Rating: 4.25/5With their shifting arrangements, unexpected mood swings and lyrical tendencies towards darkly humorous, somber or otherwise fatalistic subject matter, many of Andrew Bird’s songs feels like a great jumbling of the senses or having one’s bearings disoriented. It takes time for listeners to gain firm footing in a Bird tune; this is meant as a compliment to be sure, as Bird’s work fits the textbook definition of songs that reveal their complexities and multiple layers with repeated listens. Bird moves at a unique pace on his albums – the listener is free to come along or not – a trait that’s become increasingly pronounced on every one of his solo albums since Weather Systems.
But thus far they’ve always been worth the effort, and Break It Yourself is no exception. Bird again successfully walks a tightrope between densely structured soundscapes and relatively stripped down songs, presenting a world in which the biology of life – family, mortality, shared history, memory – is prevalent. A lot of the album is difficult to absorb initially and Break is probably Bird’s least immediately accessible album to date, which is saying something. With its uneasily dreamy atmosphere, chanted vocals and frequent tempo changes, “Desperation Breeds…” is a somewhat unwelcoming opening track, but it hints of what’s to follow; indeed, most of the album’s first half travels such paths. “Eyeoneye” starts with a heavy, swampy bed of instrumentation reminiscent of “Fake Palindromes” before morphing into a crashing, clanging rock song. Both “Danse Caribe” and “Orpheo Looks Back” begin with a pastoral violin line but eventually give way to instrumental passages that swell above and threaten to bury Bird’s vocals.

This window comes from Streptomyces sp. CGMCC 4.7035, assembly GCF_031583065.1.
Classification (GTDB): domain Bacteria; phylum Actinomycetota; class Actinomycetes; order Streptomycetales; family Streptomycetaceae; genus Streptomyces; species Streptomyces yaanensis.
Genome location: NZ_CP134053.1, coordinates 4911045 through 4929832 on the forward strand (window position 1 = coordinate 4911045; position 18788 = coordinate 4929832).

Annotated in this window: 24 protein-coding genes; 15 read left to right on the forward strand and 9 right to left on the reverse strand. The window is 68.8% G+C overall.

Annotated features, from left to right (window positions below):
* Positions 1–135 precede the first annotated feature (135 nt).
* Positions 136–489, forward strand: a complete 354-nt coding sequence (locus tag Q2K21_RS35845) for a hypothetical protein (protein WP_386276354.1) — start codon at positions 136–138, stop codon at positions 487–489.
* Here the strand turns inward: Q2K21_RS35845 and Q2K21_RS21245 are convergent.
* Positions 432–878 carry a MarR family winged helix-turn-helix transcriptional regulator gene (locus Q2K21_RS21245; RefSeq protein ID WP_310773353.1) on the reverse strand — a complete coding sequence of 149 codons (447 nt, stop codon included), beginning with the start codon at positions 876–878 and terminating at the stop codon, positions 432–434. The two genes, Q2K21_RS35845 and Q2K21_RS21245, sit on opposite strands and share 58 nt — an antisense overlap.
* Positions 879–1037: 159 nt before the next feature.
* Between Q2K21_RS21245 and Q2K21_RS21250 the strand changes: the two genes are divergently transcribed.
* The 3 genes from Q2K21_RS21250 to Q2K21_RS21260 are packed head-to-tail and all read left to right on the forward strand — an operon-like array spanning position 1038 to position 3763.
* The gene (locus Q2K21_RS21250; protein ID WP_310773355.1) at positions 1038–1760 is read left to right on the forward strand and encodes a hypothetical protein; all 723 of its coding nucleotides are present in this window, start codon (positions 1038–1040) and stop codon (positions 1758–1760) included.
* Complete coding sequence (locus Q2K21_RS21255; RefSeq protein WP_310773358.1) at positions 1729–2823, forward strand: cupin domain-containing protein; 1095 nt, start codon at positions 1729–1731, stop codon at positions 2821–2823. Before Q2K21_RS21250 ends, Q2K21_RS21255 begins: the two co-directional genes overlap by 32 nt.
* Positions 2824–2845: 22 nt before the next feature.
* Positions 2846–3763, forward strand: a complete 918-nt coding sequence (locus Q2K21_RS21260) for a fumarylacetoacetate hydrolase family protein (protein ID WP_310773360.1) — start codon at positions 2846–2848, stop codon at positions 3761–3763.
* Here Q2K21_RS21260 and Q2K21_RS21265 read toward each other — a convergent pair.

Break It Yourself occasionally relies on a more simplistic approach, returning to the types of quasi-ballads that have dotted Bird’s catalog. It’s a key quality to what prevents Break from becoming overwhelming or an exercise in experimentation, which dogged parts of Noble Beast. “Lazy Projector” glides deliberately courtesy of a stately violin melody and Bird’s carefully-sung vocals; with lyrics such as “history repeats itself/ And time’s a crooked bow” it also ostensibly offers a clever nod to 2007’s “Armchairs.” A pair of songs near the album’s close are similar in tone and are executed masterfully; “Sifters” and “Fatal Shore” unfold like slow ruminations of growing old and just might represent Break’s two best – or, at least, most emotionally impacting – moments.
The album should find favor with those already familiar with Bird’s style; for newcomers or those who stopped at Andrew Bird & The Mysterious Production of Eggs, it might be a slog at times. The worst that can be said of Break It Yourself is that pieces of it can come across as too precious for their own good, particularly on “Neath Death Experience Experience” and, to a lesser extent, “Lusitania.” Even then, it’s possible that with the benefit of time these songs will resonate better. And that’s what remains so captivating about Bird’s music: it often requires a gestation period to fully appreciate its nuances, but almost invariably this happens. Rare is the Andrew Bird song that doesn’t get better with age.